January 2 2013
R.I.P. CLASS Act
This fiscal cliff "deal" was just classless. Well, literally, CLASS-less. You see, "CLASS" stands for Community Living Assistance Services and Support. It was one of the ten titles on the ObamaCare legislation - the shortest one at only 19 pages - and the fiscal cliff deal repealed it.
The good news is that the program is off the table. It was a horribly designed program... very similar to the rest of ObamaCare, only for more expensive patients (long-term care is generally very expensive) and with no mandate for participation. Now, mandates are anti-freedom, but they are the necessary evil (at least theoretically) to force people to participate in horribly designed programs.
Originally, the CLASS Act was sold as a budget booster. It would "save" us $86 billion because people in the program would start paying premiums (voluntarily) long before they required long-term care. Inside of a ten-year window (as the Congressional Budget Office uses) the projection for the program looked good. But one wise Senator (Judd Gregg) included a provision that required a 75-year actuarial analysis of the program to show that it would be solvent over time. Without this analysis, the program would not be able to be implemented.
And guess what: Of course no analysis, no matter how fantastical, could show the government to efficiently and sustainably manage the long-term care insurance industry.
So the program has been sitting idly by... doing nothing. It was a smart move for Congress to repeal it (even if the rest of the fiscal cliff deal was mostly bad).
The bad news is that Congress apparently cannot just step away from the vehicle. The "deal" included the creation of a "long-term care commission." So apparently lawmakers got the memo that specifically the CLASS Act wouldn't work, but they've missed the larger point that government shouldn't be in the long-term care business at all.
The commission is supposed to "develop a plan for the establishment, implementation,and financing of a comprehensive, coordinated, and high-quality system that ensures the availability of long-term services and supports for individuals in need of such services and supports… and individuals desiring to plan for future long-term care needs." Sounds like your typical Washington-DC panel. Also sounds very top-down.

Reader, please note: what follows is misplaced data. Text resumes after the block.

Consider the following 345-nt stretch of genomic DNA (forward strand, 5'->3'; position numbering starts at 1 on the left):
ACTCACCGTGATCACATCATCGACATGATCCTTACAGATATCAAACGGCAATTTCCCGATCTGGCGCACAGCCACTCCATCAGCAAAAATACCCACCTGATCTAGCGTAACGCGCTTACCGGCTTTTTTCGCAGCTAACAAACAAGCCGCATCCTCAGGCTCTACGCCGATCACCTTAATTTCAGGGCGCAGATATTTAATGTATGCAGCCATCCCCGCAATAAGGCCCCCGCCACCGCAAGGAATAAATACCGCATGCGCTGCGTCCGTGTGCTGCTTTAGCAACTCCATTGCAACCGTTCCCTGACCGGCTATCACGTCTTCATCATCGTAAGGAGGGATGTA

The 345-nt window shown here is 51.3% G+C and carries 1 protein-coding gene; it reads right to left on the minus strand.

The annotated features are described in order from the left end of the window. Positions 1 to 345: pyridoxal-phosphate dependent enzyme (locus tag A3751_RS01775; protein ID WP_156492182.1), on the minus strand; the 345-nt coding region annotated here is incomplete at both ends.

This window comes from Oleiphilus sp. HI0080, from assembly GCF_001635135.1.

How exactly, are we supposed to "plan" for a "coordinated system" for everyone in the U.S. who needs long-term care? Why not allow a market to sort this out, where individual actors can find the long-term care insurance and treatments that fit their needs and preferences? A bottom-up approach in other markets is what has brought us innovations galore and previously unimaginable value.
The government is already over-involved in health care at every stage. Medicaid is already involved in the arena of long-term care, and Medicare will usually cover medically-necessary skilled nursing facilities. The government even provides a Web site to help individuals find long-term care and plan for their financial needs.
There's frankly no need for another 15-person government panel to try to figure out and plan the nation's long-term care system. Repealing the CLASS Act was a good move, but Congress should understand the program failed not because of technical difficulties, but because government can never do the job of managing our long-term care. We need a market for that.